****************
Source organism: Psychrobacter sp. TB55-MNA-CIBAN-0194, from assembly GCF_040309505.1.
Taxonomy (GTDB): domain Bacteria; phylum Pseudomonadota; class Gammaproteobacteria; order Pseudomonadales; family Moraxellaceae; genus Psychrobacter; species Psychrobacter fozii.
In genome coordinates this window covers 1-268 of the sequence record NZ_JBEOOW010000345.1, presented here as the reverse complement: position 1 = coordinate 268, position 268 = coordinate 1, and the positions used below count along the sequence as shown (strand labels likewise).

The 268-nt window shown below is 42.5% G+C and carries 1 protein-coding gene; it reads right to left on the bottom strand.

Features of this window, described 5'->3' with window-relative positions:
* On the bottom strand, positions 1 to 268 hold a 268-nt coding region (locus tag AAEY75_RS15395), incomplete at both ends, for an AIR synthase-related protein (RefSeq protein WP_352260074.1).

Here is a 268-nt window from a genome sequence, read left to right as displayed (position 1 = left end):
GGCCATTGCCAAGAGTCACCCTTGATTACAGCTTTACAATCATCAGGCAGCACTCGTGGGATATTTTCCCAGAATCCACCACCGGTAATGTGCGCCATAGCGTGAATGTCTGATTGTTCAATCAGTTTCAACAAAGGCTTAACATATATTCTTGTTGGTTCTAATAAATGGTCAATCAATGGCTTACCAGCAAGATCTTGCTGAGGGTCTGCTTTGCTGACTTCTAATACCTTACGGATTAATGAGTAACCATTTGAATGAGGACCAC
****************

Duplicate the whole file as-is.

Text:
Source organism: Psychrobacter sp. TB55-MNA-CIBAN-0194, from assembly GCF_040309505.1.
Taxonomy (GTDB): domain Bacteria; phylum Pseudomonadota; class Gammaproteobacteria; order Pseudomonadales; family Moraxellaceae; genus Psychrobacter; species Psychrobacter fozii.
In genome coordinates this window covers 1-268 of the sequence record NZ_JBEOOW010000345.1, presented here as the reverse complement: position 1 = coordinate 268, position 268 = coordinate 1, and the positions used below count along the sequence as shown (strand labels likewise).

The 268-nt window shown below is 42.5% G+C and carries 1 protein-coding gene; it reads right to left on the bottom strand.

Features of this window, described 5'->3' with window-relative positions:
* On the bottom strand, positions 1 to 268 hold a 268-nt coding region (locus tag AAEY75_RS15395), incomplete at both ends, for an AIR synthase-related protein (RefSeq protein WP_352260074.1).

Here is a 268-nt window from a genome sequence, read left to right as displayed (position 1 = left end):
GGCCATTGCCAAGAGTCACCCTTGATTACAGCTTTACAATCATCAGGCAGCACTCGTGGGATATTTTCCCAGAATCCACCACCGGTAATGTGCGCCATAGCGTGAATGTCTGATTGTTCAATCAGTTTCAACAAAGGCTTAACATATATTCTTGTTGGTTCTAATAAATGGTCAATCAATGGCTTACCAGCAAGATCTTGCTGAGGGTCTGCTTTGCTGACTTCTAATACCTTACGGATTAATGAGTAACCATTTGAATGAGGACCAC